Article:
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Ed Poll
  Week of April 21, 2009

Don't Waste a Good Crisis

Many large and even mid-sized law firms have gone their own merry ways for years, happily assuming that high associate salaries, million-dollar partner draws, increasing billing rates and the occasional leveraged merger with another firm was a pattern that would continue indefinitely. There were, of course, a few indications that things could change. Early in 2008, a 600-lawyer national firm announced the then-shocking layoff of almost 100 associates and staff. The firm's Co-Chairman was quoted in the press that the layoffs were the result of both a downturn in business and redundancies following the firm's 2006 merger. Why did the firm wait two years to address such redundancies? Because, like many other firms, they ignored the fundamental business rule that profits equal revenue minus expenses.
Today that lesson is being taken to heart, often painfully, at firms around the country. Certainly, this is because of a decline in business. But, I believe firms will take advantage of this economic crisis (click to hear podcast) to re-size, not just downsize, themselves. Trends like the Association of Corporate Counsel's value challenge can't be ignored. Corporate clients are tired of seeing "average" big law firm partners, many of whom are relatively young, bill $1,000 per hour and earn $1 million per year for producing ordinary, or worse, service and work product - while at the same time a new associate who is untrained in both legal expertise and client relations is earning as much as a senior executive with 20 years of responsibility.
Because firms know this is how their clients feel, two trends are likely. The first is that firms will no longer indiscriminately add lawyers. Already firm hiring out of law schools has become "decremental" - an ongoing decrease that is the opposite of the incremental increases of the past. Likewise, the publicized troubles of large corporate firms make the prospect of having their own firm seem more attractive to many young or newly unemployed lawyers. It's unlikely they will want to go back to big firm practice and equally unlikely that firms will want them back.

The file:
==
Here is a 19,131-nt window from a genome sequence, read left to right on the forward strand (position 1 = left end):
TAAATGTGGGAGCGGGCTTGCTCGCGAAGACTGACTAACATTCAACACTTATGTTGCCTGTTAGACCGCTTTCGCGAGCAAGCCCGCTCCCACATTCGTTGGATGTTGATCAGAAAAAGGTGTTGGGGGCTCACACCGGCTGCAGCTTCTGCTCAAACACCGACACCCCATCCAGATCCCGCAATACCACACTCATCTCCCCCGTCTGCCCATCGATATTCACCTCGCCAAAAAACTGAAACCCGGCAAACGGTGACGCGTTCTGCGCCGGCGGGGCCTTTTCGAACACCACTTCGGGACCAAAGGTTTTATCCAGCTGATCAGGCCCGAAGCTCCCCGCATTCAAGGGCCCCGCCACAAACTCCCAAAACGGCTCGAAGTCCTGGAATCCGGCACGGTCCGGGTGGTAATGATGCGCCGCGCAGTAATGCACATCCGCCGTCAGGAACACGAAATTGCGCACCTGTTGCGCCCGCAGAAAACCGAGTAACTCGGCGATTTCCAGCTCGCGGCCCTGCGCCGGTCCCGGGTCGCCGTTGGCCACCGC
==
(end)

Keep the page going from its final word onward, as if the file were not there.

A second trend that's inevitable is lower compensation. Just as firms raised associate and partner pay in lockstep a few years ago, all it will take is for one major firm to make across the board cuts and the rest will follow. I see an average 25% reduction in compensation as inevitable - which would produce starting associate salaries of $120,000 and average partner compensation of $750,000. When corporate clients are paying their CEOs $1 a year and slashing pay throughout the ranks, they will expect their law firms to share in the pain.
Less hiring and lower pay will improve the fundamentals of law firm economics. Crisis will force firms to do what they would otherwise lack the will to do. There's no time like the present to begin. And if they improve the firm fundamentals, return to the "high life" might eventually occur. Remember the words of Samuel Johnson: "When a man knows he is going to be hanged in a fortnight, it concentrates his mind wonderfully."
Best wishes,
Ed Poll
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